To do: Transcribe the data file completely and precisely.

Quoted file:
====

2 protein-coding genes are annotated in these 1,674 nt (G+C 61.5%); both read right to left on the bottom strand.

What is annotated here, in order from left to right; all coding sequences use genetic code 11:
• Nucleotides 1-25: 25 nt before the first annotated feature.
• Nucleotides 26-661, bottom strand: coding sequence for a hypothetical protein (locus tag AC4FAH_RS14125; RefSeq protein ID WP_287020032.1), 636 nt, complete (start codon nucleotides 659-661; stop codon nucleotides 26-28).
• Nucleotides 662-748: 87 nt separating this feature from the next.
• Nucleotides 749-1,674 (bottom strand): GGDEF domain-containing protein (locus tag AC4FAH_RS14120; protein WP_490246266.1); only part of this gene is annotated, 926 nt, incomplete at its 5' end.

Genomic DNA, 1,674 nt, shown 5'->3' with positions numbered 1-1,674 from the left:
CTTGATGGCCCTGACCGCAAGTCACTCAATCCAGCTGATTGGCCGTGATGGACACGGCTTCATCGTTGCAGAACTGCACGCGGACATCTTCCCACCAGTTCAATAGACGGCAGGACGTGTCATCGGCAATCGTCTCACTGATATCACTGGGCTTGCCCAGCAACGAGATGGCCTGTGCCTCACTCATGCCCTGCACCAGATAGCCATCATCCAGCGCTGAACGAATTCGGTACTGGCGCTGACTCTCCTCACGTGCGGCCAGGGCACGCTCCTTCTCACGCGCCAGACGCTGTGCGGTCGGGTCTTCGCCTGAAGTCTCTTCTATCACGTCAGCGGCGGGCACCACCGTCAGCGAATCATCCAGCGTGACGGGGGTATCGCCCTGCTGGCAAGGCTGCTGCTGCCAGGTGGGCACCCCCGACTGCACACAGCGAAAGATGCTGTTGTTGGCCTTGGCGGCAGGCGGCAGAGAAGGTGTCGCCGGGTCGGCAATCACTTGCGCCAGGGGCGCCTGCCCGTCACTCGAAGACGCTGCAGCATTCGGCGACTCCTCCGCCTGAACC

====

2 protein-coding genes are annotated in these 1,674 nt (G+C 61.5%); both read right to left on the bottom strand.

What is annotated here, in order from left to right; all coding sequences use genetic code 11:
• Nucleotides 1-25: 25 nt before the first annotated feature.
• Nucleotides 26-661, bottom strand: coding sequence for a hypothetical protein (locus tag AC4FAH_RS14125; RefSeq protein ID WP_287020032.1), 636 nt, complete (start codon nucleotides 659-661; stop codon nucleotides 26-28).
• Nucleotides 662-748: 87 nt separating this feature from the next.
• Nucleotides 749-1,674 (bottom strand): GGDEF domain-containing protein (locus tag AC4FAH_RS14120; protein WP_490246266.1); only part of this gene is annotated, 926 nt, incomplete at its 5' end.

Genomic DNA, 1,674 nt, shown 5'->3' with positions numbered 1-1,674 from the left:
CTTGATGGCCCTGACCGCAAGTCACTCAATCCAGCTGATTGGCCGTGATGGACACGGCTTCATCGTTGCAGAACTGCACGCGGACATCTTCCCACCAGTTCAATAGACGGCAGGACGTGTCATCGGCAATCGTCTCACTGATATCACTGGGCTTGCCCAGCAACGAGATGGCCTGTGCCTCACTCATGCCCTGCACCAGATAGCCATCATCCAGCGCTGAACGAATTCGGTACTGGCGCTGACTCTCCTCACGTGCGGCCAGGGCACGCTCCTTCTCACGCGCCAGACGCTGTGCGGTCGGGTCTTCGCCTGAAGTCTCTTCTATCACGTCAGCGGCGGGCACCACCGTCAGCGAATCATCCAGCGTGACGGGGGTATCGCCCTGCTGGCAAGGCTGCTGCTGCCAGGTGGGCACCCCCGACTGCACACAGCGAAAGATGCTGTTGTTGGCCTTGGCGGCAGGCGGCAGAGAAGGTGTCGCCGGGTCGGCAATCACTTGCGCCAGGGGCGCCTGCCCGTCACTCGAAGACGCTGCAGCATTCGGCGACTCCTCCGCCTGAACC